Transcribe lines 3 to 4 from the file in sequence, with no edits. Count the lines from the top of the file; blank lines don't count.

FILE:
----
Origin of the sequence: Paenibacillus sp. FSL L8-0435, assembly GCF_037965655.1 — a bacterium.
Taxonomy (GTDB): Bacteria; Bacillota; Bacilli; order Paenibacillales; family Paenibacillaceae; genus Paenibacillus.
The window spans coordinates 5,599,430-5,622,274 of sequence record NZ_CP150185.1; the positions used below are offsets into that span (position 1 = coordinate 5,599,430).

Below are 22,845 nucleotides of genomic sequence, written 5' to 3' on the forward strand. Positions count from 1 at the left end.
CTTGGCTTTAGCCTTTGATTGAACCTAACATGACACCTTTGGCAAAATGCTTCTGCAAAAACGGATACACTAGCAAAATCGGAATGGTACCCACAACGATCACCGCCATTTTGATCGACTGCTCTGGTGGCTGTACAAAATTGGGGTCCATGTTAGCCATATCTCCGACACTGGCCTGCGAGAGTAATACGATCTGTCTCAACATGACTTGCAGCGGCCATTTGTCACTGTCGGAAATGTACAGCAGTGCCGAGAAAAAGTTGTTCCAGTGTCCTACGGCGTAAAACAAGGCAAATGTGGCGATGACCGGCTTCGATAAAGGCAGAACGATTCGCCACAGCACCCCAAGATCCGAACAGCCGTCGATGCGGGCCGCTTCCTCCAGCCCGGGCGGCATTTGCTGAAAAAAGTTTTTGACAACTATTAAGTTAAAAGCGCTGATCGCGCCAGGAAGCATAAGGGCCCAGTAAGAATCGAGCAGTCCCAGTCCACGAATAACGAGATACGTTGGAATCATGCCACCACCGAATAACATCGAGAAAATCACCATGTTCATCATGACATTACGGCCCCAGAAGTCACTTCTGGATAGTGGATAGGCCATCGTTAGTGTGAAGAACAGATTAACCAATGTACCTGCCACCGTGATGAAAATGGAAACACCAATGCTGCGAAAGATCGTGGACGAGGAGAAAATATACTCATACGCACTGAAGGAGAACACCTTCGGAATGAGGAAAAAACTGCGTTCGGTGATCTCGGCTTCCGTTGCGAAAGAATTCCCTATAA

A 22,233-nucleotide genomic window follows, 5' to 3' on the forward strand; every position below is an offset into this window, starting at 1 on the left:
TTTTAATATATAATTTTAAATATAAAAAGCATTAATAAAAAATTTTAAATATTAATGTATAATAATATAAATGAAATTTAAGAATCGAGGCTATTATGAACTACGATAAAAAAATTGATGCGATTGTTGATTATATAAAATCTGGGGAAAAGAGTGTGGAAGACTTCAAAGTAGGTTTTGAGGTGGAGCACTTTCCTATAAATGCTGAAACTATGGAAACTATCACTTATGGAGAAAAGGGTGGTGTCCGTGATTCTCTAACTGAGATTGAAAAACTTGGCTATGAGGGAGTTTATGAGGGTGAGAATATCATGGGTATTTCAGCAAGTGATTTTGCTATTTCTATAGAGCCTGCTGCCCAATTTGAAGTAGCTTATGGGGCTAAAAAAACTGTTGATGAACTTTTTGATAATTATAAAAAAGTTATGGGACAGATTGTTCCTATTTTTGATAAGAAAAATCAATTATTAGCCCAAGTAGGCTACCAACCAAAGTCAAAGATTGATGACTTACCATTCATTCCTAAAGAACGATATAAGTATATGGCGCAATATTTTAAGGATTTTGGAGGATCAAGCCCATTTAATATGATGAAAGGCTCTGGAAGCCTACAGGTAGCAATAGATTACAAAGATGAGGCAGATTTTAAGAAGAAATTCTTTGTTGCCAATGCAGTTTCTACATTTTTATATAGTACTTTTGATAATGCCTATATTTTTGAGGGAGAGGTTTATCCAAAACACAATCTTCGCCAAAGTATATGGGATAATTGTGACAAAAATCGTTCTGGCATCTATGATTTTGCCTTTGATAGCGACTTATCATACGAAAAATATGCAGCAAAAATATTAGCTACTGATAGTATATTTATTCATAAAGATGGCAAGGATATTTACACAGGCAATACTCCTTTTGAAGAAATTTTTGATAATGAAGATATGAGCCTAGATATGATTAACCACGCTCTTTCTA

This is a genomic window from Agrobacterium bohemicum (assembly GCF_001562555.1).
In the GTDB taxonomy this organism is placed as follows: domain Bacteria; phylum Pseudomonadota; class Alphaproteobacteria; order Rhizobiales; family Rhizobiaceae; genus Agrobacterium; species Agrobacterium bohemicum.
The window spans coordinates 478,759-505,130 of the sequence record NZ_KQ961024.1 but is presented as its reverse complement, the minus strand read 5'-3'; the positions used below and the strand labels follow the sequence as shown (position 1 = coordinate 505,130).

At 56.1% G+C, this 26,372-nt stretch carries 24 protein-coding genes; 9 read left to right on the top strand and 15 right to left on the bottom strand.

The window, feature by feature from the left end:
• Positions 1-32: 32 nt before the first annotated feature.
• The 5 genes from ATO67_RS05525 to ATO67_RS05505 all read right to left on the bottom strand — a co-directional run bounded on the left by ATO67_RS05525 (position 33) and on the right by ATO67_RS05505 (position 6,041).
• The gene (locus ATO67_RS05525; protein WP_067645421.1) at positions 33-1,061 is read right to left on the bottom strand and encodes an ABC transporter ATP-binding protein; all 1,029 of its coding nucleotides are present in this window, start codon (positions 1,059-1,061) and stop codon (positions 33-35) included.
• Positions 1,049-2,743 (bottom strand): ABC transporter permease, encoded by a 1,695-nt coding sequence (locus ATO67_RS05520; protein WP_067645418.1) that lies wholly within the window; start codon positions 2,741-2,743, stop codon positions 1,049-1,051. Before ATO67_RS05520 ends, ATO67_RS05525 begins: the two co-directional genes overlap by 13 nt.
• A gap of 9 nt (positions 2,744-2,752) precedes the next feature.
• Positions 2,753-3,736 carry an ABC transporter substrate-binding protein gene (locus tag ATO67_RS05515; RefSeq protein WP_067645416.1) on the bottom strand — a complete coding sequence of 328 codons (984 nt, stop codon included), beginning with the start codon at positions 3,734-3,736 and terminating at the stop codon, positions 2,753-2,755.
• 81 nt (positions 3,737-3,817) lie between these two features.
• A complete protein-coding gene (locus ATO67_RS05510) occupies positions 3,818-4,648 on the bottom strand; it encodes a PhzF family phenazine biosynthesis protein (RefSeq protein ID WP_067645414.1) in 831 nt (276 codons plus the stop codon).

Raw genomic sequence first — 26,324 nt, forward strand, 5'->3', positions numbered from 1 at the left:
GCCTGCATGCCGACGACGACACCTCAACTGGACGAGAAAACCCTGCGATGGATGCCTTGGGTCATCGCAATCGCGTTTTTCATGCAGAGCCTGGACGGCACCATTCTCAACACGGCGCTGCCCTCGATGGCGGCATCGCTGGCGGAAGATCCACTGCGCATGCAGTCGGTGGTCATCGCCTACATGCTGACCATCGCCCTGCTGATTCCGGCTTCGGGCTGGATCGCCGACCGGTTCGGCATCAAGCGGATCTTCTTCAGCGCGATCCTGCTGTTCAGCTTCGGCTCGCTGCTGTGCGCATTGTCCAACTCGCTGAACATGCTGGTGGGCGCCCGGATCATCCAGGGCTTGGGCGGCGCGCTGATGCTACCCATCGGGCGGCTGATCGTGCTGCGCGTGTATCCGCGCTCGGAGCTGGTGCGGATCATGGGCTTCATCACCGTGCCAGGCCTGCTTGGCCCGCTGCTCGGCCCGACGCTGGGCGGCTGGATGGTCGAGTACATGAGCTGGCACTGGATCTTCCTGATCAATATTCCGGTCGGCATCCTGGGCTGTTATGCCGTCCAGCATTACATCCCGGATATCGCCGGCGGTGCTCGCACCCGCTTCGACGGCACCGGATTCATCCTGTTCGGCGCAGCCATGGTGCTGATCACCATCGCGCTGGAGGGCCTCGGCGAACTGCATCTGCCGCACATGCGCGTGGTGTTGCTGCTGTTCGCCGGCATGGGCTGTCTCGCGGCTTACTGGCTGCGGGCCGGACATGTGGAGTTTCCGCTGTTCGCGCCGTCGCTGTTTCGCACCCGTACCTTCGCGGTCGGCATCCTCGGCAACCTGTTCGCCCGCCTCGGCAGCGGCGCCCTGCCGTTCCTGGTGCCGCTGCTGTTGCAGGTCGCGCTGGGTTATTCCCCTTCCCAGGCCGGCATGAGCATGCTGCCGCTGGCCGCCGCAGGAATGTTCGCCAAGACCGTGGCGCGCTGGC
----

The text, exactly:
The window spans coordinates 5,599,430-5,622,274 of sequence record NZ_CP150185.1; the positions used below are offsets into that span (position 1 = coordinate 5,599,430).

Below are 22,845 nucleotides of genomic sequence, written 5' to 3' on the forward strand. Positions count from 1 at the left end.